FrontierView recently launched The Lens, a weekly newsletter published by our Global Economics and Scenarios team to highlight developments and trends that will have the highest impact on business scenarios. For the full complimentary newsletter, subscribe today.

Looking back at almost a year of Lens updates, it’s clear that 2019 presented an extraordinarily complex environment for multinational executives. Volatility and uncertainty across markets – developed and emerging – have become the norm. Creating and holding a confident view about the future and accurately forecasting performance is increasingly challenging. 2020 promises to be no less exciting and no less complex an environment in which to steer a global business. Here is some of what we learned this year:

Frontier markets still offer opportunities: They might be under-reported and smaller than the juggernaut emerging markets from the 2000s, but frontier markets continue to offer exciting opportunities for multinationals who are able to navigate their complex operating environments. From Ethiopia to Uzbekistan, a small but select group of countries still hold the promise of rapid growth, “just-opening” environment, and early-mover advantage. Keep an eye out for these.

Politics eats economics’ lunch any day of the week: 2019 brought extraordinary political change, reshaping the operating environment in a number of markets and reminding executives why it is key that they keep an eye on the external environment as they plan their operations. From Hong Kong and Sudan to Algeria, Lebanon to Bolivia, and the Ukraine to the UK, companies need to be ready for local political dynamics to sometimes suddenly change and disrupt demand, costs, and operational activities. A careful scenario planning and monitoring process on the local level is key to navigating these shifting landscapes and finding the opportunities they present.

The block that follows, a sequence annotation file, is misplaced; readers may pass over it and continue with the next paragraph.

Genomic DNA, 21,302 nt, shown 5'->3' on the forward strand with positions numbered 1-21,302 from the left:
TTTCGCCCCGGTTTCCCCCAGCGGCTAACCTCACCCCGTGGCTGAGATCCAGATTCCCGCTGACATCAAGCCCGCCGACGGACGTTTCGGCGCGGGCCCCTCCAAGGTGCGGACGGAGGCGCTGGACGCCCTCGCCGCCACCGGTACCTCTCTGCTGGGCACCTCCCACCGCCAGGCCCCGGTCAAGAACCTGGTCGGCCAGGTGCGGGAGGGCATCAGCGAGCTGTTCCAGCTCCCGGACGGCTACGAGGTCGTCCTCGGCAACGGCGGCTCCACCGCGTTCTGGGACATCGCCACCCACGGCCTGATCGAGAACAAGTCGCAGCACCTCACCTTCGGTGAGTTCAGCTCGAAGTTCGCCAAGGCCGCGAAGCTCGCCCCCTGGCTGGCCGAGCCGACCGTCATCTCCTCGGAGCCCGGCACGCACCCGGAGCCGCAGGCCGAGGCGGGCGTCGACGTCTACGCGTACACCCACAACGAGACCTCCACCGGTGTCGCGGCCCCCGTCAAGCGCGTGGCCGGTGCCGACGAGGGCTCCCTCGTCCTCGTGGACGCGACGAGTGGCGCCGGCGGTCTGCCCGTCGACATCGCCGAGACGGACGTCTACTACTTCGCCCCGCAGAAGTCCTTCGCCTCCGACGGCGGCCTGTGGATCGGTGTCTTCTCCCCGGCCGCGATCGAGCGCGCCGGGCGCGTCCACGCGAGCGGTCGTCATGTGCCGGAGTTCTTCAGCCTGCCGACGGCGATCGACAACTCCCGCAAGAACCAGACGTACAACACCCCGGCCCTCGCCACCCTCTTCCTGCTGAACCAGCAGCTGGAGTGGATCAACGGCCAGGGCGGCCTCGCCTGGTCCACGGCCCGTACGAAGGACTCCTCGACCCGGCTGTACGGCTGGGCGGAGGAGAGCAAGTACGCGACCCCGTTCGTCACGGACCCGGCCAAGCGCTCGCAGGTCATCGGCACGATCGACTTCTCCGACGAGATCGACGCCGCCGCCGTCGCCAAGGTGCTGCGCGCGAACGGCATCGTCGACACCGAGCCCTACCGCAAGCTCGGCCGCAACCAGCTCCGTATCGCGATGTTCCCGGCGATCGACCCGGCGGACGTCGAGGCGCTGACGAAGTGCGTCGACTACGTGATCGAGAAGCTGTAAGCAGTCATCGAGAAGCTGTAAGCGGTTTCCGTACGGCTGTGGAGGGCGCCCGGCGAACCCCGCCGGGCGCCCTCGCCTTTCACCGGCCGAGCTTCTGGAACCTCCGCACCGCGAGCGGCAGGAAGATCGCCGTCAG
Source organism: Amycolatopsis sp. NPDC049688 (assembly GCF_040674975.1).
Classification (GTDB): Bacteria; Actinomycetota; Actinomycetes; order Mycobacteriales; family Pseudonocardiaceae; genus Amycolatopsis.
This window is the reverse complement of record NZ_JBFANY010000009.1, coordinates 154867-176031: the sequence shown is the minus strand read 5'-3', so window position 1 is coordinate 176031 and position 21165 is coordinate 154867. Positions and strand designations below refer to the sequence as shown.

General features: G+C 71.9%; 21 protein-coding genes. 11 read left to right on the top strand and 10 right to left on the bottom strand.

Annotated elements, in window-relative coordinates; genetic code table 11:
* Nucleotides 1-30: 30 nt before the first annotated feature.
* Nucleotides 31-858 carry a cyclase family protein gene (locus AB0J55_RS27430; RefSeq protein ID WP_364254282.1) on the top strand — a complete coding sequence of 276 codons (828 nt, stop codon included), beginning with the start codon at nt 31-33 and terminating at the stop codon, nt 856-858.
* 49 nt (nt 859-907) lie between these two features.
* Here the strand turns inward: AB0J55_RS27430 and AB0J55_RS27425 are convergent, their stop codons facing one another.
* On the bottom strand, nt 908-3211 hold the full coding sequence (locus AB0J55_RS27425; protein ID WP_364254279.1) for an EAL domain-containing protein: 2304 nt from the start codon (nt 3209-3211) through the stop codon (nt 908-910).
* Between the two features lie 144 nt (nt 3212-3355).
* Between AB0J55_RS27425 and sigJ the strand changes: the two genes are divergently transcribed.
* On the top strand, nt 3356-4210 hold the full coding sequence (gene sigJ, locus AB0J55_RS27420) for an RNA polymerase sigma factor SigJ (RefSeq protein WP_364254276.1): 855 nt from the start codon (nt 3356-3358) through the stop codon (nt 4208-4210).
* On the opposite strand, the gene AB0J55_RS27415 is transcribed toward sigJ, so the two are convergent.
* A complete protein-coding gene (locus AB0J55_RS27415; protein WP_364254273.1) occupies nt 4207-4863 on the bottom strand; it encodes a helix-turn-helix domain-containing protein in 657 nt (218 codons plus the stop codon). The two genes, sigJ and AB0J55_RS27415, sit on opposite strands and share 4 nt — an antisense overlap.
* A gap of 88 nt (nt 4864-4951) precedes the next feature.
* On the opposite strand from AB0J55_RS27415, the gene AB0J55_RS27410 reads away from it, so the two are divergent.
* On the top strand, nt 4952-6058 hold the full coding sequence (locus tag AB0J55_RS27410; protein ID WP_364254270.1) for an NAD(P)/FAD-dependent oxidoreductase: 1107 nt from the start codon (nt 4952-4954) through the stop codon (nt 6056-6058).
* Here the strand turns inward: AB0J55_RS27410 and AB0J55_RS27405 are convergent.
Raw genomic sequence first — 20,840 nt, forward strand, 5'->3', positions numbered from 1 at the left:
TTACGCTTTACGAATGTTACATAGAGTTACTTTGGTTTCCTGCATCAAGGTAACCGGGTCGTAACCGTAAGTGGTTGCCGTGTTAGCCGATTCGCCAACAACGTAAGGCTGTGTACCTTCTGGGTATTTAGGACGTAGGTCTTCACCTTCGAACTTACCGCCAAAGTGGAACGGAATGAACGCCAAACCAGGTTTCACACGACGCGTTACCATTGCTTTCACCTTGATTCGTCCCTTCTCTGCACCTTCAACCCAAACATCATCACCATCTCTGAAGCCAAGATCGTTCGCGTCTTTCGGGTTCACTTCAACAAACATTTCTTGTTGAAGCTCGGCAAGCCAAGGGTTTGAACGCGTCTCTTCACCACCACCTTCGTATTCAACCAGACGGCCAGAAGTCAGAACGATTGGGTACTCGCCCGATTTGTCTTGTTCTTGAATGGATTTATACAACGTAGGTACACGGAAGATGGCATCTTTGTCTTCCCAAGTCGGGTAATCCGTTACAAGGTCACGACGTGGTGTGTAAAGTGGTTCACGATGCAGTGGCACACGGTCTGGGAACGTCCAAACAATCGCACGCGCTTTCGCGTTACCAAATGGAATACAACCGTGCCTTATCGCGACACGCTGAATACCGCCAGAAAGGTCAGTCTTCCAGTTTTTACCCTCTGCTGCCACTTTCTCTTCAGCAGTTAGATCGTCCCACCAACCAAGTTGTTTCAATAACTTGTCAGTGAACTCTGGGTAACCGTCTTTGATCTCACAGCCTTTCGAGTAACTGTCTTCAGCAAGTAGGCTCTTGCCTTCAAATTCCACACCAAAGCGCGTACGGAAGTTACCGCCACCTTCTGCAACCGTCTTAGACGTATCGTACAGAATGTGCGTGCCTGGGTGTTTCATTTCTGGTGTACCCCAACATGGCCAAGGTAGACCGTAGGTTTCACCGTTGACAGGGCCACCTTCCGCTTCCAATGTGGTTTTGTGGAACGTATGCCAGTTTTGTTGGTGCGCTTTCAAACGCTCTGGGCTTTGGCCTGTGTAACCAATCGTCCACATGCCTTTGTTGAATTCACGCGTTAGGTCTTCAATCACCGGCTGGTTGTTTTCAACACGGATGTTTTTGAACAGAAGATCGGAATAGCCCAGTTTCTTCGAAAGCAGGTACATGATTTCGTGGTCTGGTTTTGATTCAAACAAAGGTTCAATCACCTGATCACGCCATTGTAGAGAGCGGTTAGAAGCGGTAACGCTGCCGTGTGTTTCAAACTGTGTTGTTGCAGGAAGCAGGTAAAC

The outlook for 2020 remains fragile: Despite some welcome news on US-China trade relations over the past week and some cautious improvements in economic data, the downside risks to the global economy in 2020 remain substantial and we haven’t reduced our estimate that the likelihood of a significant global slowdown next year is 35%. Being ready for this requires not only careful planning, but excellence and leadership all the way down to the country level. We’ve seen the difference this makes for example, in markets such as, Turkey where strong local teams have been able to navigate an exceptionally complex environment despite an economic crisis and lingering uncertainty. Investing in your local team leaders’ capabilities may well be one of the best insurance policies for your business as you navigate choppy global waters in 2020.

Traditional international growth strategies are coming under pressure: When demand starts growing at much lower rates, supply chains are under pressure, so competitors become more sophisticated and traditional export-based distributor-dependent models start to break down. We see this among our clients whose global pricing, product, and route to market strategies are getting disrupted by e-commerce and cross border trade. It is also seen in clients whose customers are defecting to good-enough Chinese competitors with lower prices, and whose local partners are struggling to find untapped customer segments either because of skills gaps or poor product fit for the demand that is available in the market. A slow-growth, high-uncertainty global environment will stretch these strategies to the breaking point. Companies that are not ready to bring their execution to the next level will find 2020 even harder to manage than the year just behind us.

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